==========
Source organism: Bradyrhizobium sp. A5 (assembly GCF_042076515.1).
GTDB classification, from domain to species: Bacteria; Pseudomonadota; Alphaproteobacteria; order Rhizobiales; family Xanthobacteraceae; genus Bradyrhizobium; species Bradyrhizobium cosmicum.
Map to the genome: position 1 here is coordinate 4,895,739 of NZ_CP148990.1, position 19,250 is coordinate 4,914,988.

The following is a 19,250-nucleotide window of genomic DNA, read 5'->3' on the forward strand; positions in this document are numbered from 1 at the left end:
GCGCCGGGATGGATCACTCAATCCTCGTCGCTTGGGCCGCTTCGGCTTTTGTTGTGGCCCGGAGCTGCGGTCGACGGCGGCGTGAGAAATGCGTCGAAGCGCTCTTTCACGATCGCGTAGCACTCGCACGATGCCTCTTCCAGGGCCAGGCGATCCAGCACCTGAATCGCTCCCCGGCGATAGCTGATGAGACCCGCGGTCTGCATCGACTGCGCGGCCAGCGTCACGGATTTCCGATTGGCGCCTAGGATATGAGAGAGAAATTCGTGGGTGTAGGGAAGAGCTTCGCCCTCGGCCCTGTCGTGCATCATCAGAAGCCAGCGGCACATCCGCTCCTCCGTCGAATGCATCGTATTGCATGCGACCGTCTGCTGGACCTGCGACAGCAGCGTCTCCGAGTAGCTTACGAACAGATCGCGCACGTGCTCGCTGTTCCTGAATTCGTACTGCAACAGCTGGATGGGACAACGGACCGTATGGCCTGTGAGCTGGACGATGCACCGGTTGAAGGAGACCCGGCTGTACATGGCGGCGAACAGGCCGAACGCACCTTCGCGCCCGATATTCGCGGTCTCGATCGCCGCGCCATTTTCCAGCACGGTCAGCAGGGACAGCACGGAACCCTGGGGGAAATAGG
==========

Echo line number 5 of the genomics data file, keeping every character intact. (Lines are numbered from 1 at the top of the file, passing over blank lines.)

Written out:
GCGCCGGGATGGATCACTCAATCCTCGTCGCTTGGGCCGCTTCGGCTTTTGTTGTGGCCCGGAGCTGCGGTCGACGGCGGCGTGAGAAATGCGTCGAAGCGCTCTTTCACGATCGCGTAGCACTCGCACGATGCCTCTTCCAGGGCCAGGCGATCCAGCACCTGAATCGCTCCCCGGCGATAGCTGATGAGACCCGCGGTCTGCATCGACTGCGCGGCCAGCGTCACGGATTTCCGATTGGCGCCTAGGATATGAGAGAGAAATTCGTGGGTGTAGGGAAGAGCTTCGCCCTCGGCCCTGTCGTGCATCATCAGAAGCCAGCGGCACATCCGCTCCTCCGTCGAATGCATCGTATTGCATGCGACCGTCTGCTGGACCTGCGACAGCAGCGTCTCCGAGTAGCTTACGAACAGATCGCGCACGTGCTCGCTGTTCCTGAATTCGTACTGCAACAGCTGGATGGGACAACGGACCGTATGGCCTGTGAGCTGGACGATGCACCGGTTGAAGGAGACCCGGCTGTACATGGCGGCGAACAGGCCGAACGCACCTTCGCGCCCGATATTCGCGGTCTCGATCGCCGCGCCATTTTCCAGCACGGTCAGCAGGGACAGCACGGAACCCTGGGGGAAATAGG